Charlie Walker-Wise answers the question.
As the parent of a young son, I’m getting ready for the first time I have to announce “do as I say, not as I do”. It’s a statement I’m not looking forward to but whether so explicitly stated or not, it’s a dictum every child experiences.
On reflection though, it’s not only said to children. In a conversation with a non-training colleague recently I was talking about how I don’t always prepare in the same way to coach participants on my courses. This might seem something of a shocking confession. “Cheat” I hear you say, but this is not necessarily true.
The training that my RADA in Business colleagues and I deliver is based on an experience. The training might be a transformative experience or journey (I started here and now I’m all the way over here), but the learning itself is something that is experienced. It is not simply considered, or pondered, or discussed; it can be seen, heard, felt and touched by both the learner and the other people in the room with them. This work is inhabited more in the body than it is in the mind. It’s a way of learning that traditional education ceases to employ beyond the age of about five years old.
Transformation for participants on our courses is achieved by experiencing the techniques, building their own context and relationship with them and then trying them out in their work lives. As they put these into practice, they become more familiar and hopefully these new habits replace old, less helpful ones.
There is a big “however”. While you can go on a football skills course to learn how to be better at playing football, you would recognise that you need to spend time drilling the skills in order to put them into effect during a match. It is the same for participants on our courses: the skills and techniques we offer are rarely the panacea that people hope for without sustained practice; and practice takes time, effort and is repetitive. Not everyone has the time to do enough practice so we account for this by giving people specific preparation exercises to do right before they have to deliver a speech, have the difficult conversation, go into the interview and so on. If you’ve already been on one of our courses you’ll know how much emphasis we place on preparation and rehearsal.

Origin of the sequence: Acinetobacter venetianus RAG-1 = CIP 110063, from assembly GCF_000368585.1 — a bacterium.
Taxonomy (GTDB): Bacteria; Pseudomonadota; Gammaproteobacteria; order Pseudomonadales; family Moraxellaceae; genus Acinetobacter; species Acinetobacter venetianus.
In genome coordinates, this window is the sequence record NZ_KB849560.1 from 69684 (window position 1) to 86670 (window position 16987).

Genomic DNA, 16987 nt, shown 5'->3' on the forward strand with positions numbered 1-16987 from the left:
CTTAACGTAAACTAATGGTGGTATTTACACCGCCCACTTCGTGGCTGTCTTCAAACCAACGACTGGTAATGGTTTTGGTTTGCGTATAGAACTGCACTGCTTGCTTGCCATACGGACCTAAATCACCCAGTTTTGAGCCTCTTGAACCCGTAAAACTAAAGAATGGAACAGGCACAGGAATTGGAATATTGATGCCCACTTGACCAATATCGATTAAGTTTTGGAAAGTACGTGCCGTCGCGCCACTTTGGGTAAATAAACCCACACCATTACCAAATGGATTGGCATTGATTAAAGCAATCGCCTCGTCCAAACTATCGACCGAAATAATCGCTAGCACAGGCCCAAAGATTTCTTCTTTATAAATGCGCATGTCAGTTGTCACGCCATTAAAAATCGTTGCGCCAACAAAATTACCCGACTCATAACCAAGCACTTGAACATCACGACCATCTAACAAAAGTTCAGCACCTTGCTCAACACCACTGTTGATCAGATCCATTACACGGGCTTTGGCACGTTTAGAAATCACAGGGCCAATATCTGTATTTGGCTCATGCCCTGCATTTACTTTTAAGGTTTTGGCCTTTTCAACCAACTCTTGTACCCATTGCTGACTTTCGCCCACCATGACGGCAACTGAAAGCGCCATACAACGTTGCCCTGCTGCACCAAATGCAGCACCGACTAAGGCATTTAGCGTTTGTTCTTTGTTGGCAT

Now back to me and doing as I say… I have to confess that I seldom prepare in the way I coach participants on my courses. That’s not because I am lazy or that it doesn’t work, it does. It’s because I’ve spent so long training in these skills myself, through my three years training as an actor at RADA and continuing development, my years of experience as an actor and director putting these skills into practice, and my years of delivering training courses where I have to be the very embodiment of what I teach.
I prepare but not perhaps in the same way I might encourage you to if you come on a course. After years of practice I am able literally to feel my way into the effective communication state that I train people in. I know what it the physicality of an effective state feels like and simply need to reconnect with that experience. I don’t need to think about it as thinking is rarely helpful in the moments immediately before you are “on show”. I go back to the very essence of our work, in order to get myself into a state where I am grounded, present, relaxed and breathing. Sounds easy, right? Well, it is and it isn’t. To do it well takes time and practice. If you can spend nearly two decades at it like I have, that’s great; if you’ve got other things you need to do in that time, you may need do as I say and not as I do!